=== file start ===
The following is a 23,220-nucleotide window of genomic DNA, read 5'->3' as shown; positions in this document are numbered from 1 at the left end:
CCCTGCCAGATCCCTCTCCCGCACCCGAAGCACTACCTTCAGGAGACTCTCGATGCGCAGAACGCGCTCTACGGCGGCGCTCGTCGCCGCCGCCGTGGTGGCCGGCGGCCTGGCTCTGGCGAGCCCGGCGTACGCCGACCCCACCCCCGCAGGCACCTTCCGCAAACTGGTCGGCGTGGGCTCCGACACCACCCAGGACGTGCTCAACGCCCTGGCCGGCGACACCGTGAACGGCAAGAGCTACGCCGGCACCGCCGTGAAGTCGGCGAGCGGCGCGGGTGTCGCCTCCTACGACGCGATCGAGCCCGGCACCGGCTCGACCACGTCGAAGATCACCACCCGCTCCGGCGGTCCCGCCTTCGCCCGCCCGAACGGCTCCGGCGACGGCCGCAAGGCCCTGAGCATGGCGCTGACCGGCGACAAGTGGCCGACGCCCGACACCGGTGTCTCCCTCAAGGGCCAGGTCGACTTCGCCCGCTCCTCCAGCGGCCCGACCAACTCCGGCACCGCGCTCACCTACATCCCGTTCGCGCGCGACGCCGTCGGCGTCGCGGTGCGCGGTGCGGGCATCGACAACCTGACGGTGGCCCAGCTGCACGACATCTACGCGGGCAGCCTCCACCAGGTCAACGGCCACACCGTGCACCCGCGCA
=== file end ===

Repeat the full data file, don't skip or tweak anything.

The following is a 23,220-nucleotide window of genomic DNA, read 5'->3' as shown; positions in this document are numbered from 1 at the left end:
CCCTGCCAGATCCCTCTCCCGCACCCGAAGCACTACCTTCAGGAGACTCTCGATGCGCAGAACGCGCTCTACGGCGGCGCTCGTCGCCGCCGCCGTGGTGGCCGGCGGCCTGGCTCTGGCGAGCCCGGCGTACGCCGACCCCACCCCCGCAGGCACCTTCCGCAAACTGGTCGGCGTGGGCTCCGACACCACCCAGGACGTGCTCAACGCCCTGGCCGGCGACACCGTGAACGGCAAGAGCTACGCCGGCACCGCCGTGAAGTCGGCGAGCGGCGCGGGTGTCGCCTCCTACGACGCGATCGAGCCCGGCACCGGCTCGACCACGTCGAAGATCACCACCCGCTCCGGCGGTCCCGCCTTCGCCCGCCCGAACGGCTCCGGCGACGGCCGCAAGGCCCTGAGCATGGCGCTGACCGGCGACAAGTGGCCGACGCCCGACACCGGTGTCTCCCTCAAGGGCCAGGTCGACTTCGCCCGCTCCTCCAGCGGCCCGACCAACTCCGGCACCGCGCTCACCTACATCCCGTTCGCGCGCGACGCCGTCGGCGTCGCGGTGCGCGGTGCGGGCATCGACAACCTGACGGTGGCCCAGCTGCACGACATCTACGCGGGCAGCCTCCACCAGGTCAACGGCCACACCGTGCACCCGCGCA